A Cost-Benefit Analysis

While both airports are approximately an hour from Boston, each has its own unique advantages.

Portsmouth’s advantages:

  • Pease has just one airline who operates scheduled service to the airport – Allegiant Air, a low-cost carrier whose focus is on domestic operations.
  • Less-congested city (approximately 30,000 people vs. 100,000)
  • Close to Interstate 95
  • Hourly bus service to Boston

Providence’s advantages:

  • It would appear that the catchment area for potential passengers is much larger than Pease
  • MBTA Commuter Rail service to Boston
  • Close to Interstate 95
  • Better potential for connections from other airlines
A Closer Look

There is some business sense in Norwegian’s decision. Certainly, there’s something to be said for lower operating costs, especially considering the airline’s low-cost model. Yet it remains to be seen if passengers are willing to travel an hour or more just to save a few bucks. This will be pertinent, particularly considering the extensive number of ancillary fees that Norwegian charges. Moreover, while negotiations have been going on for some time, it is a bit perplexing that Norwegian waited so long to make this declaration.

Of course, it could well be that these flights are a hit, and are the start of a big transformation. Who knows!

The Saga is Over: Norwegian gets approval for Boston-Cork flights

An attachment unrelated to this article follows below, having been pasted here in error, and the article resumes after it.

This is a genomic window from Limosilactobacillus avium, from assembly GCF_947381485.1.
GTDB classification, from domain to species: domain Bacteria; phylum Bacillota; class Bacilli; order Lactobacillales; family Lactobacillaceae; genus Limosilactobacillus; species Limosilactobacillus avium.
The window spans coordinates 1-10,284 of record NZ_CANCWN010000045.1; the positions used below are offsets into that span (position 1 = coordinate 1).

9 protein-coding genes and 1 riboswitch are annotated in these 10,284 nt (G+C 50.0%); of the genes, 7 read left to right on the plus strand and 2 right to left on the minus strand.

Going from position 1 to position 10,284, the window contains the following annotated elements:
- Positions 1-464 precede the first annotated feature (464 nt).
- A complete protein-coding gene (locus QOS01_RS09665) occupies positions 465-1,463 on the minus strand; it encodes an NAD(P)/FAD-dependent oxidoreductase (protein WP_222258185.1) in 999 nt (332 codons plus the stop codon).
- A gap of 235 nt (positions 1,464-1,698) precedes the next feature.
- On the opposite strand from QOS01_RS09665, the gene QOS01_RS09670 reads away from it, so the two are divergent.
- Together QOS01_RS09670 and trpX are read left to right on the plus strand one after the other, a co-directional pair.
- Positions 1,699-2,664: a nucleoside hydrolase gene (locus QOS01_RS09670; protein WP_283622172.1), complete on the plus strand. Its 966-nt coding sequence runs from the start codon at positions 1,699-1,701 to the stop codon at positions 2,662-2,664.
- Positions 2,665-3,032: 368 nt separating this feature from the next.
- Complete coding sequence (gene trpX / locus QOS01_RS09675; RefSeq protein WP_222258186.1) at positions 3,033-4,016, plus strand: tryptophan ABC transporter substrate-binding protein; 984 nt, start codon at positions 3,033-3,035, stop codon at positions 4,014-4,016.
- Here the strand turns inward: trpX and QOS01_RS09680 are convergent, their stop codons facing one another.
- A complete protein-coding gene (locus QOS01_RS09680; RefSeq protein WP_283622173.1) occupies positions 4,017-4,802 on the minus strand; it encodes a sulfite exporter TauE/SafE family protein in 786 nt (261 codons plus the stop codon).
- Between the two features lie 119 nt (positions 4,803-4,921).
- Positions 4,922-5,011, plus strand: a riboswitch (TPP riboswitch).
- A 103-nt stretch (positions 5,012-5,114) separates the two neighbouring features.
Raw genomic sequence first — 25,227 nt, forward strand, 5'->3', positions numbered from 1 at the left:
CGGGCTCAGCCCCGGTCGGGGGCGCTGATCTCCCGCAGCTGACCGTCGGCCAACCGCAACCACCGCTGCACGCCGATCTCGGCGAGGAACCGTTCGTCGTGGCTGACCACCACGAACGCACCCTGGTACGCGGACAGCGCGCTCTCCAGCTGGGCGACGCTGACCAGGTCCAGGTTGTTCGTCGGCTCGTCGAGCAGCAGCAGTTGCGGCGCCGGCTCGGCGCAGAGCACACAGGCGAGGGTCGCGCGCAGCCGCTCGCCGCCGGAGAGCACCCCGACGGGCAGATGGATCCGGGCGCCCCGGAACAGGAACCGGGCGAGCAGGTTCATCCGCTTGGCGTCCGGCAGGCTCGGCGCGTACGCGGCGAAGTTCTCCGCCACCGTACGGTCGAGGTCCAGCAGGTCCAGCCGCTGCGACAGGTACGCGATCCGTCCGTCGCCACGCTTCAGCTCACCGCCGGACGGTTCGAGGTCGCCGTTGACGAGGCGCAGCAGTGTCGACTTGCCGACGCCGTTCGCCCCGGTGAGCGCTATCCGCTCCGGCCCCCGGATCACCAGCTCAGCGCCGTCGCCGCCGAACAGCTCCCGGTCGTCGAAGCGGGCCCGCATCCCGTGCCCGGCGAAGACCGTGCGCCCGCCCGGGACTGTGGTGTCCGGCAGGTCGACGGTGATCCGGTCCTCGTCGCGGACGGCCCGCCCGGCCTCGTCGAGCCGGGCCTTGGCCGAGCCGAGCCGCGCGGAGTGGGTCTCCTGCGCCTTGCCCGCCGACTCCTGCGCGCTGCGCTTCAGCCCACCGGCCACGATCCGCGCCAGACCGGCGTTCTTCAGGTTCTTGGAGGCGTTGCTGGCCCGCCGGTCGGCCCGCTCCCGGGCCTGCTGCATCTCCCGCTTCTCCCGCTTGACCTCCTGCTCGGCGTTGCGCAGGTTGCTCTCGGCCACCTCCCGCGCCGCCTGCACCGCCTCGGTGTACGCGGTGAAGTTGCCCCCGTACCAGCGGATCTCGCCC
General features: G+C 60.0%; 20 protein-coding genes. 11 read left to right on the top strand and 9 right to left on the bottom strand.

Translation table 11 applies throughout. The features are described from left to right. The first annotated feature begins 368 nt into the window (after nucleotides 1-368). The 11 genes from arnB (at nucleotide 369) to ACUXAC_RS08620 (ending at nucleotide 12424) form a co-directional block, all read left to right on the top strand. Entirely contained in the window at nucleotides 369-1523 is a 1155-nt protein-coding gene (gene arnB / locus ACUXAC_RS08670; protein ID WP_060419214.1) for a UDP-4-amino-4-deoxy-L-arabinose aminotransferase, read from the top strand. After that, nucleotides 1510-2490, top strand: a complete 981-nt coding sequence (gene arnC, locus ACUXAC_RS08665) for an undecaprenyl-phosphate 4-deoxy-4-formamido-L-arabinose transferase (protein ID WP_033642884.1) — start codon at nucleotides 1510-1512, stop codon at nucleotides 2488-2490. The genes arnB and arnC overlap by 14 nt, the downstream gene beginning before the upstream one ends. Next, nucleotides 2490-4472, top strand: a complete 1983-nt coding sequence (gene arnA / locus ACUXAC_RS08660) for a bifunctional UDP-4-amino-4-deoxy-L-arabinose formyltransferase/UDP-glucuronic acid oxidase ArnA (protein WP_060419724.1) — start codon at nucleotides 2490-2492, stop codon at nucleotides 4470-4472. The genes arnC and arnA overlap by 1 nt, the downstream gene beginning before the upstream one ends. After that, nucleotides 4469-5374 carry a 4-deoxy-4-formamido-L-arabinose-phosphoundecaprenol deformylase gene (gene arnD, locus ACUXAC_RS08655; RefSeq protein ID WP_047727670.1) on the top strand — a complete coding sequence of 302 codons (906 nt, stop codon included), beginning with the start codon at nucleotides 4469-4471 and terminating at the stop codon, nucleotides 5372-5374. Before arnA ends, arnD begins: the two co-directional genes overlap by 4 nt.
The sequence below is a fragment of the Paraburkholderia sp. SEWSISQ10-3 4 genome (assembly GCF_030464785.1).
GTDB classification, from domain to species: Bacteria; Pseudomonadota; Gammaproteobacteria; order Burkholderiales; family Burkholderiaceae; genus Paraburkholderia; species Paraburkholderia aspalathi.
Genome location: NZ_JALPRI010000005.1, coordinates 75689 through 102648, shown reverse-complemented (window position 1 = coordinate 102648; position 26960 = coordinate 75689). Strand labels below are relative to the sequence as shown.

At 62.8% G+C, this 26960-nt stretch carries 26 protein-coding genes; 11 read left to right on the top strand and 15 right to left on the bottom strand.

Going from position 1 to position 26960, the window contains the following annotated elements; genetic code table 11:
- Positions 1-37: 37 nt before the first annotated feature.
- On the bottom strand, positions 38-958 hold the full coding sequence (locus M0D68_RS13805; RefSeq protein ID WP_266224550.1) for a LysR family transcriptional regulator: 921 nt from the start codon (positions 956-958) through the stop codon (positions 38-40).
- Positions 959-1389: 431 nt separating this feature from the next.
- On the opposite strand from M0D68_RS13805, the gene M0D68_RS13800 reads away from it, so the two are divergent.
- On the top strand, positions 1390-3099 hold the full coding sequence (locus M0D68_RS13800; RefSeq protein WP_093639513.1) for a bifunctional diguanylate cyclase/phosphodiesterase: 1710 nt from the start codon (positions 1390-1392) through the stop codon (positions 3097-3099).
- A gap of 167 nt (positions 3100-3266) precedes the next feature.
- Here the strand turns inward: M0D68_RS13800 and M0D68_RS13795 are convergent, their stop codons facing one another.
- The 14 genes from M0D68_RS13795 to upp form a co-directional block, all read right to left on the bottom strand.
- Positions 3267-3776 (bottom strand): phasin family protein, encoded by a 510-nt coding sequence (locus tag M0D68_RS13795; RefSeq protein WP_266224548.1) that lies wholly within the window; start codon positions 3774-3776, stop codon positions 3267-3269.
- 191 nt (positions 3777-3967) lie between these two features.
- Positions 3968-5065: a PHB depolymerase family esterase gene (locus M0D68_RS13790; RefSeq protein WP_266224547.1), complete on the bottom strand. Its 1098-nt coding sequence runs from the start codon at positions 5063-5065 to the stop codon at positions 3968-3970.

After what seemed like an eternity, Norwegian Air International has finally received USDOT approval to start flights between Boston and Cork, Ireland. Norwegian will fly Boeing 737-800 aircraft between the two cities. This aircraft is smaller than the 787s it currently flies between Boston and Copenhagen, London Gatwick, and Oslo.

The controversial decision – generally hailed within the European Union and condemned within the United States – brings the end of a three-year saga. During that time, Norwegian sought approval for the route, saw its application delayed, and threatened arbitration.


Cork Airport officials are predictably ecstatic. As the second-largest city in Ireland, this will be a huge boon to residents and businesses in the area.

A subsidiary of Norwegian Air Shuttle, Norwegian Air International was established in Ireland in 2014. This enable the carrier to utilize certain benefits that carriers based in the European Union receive. Particularly, NAI being in Ireland enables the carrier to utilize the “open skies” agreement. Until now, Norwegian has only been able to serve approved destinations. By establishing a headquarters within the E.U., Norwegian is able to increase the scope of its network.

The Other Side of the Pond

However, extensive U.S.-based opposition means that things have not gone so smoothly for NAI.  The main claim from a variety of U.S. aviation and government officials was that Norwegian has gained an unfair competitive advantage by underpaying pilots – who are allegedly employed under Asian contracts – and that its establishment in Ireland is simply a flag of convenience designed to get around labor laws.

Predictably, Norwegian denies these allegations. It says Norwegian operates under the labour laws of the country in which a crew lives. Moreover, Norwegian alleges that its expansion into U.S. airports is simply good for consumers. It believes U.S. competitors are afraid of the increased competition these Norwegian routes would bring.


While I often profile Norweigan flights in Hump Day Fare Hacks and other parts of Speedbird Spotter, I believe that both sides have compelling points, so I can’t say whether this is “good” or “bad” for U.S. aviation. What I can say, though, is that it is certainly good for travelers who care about ticket price.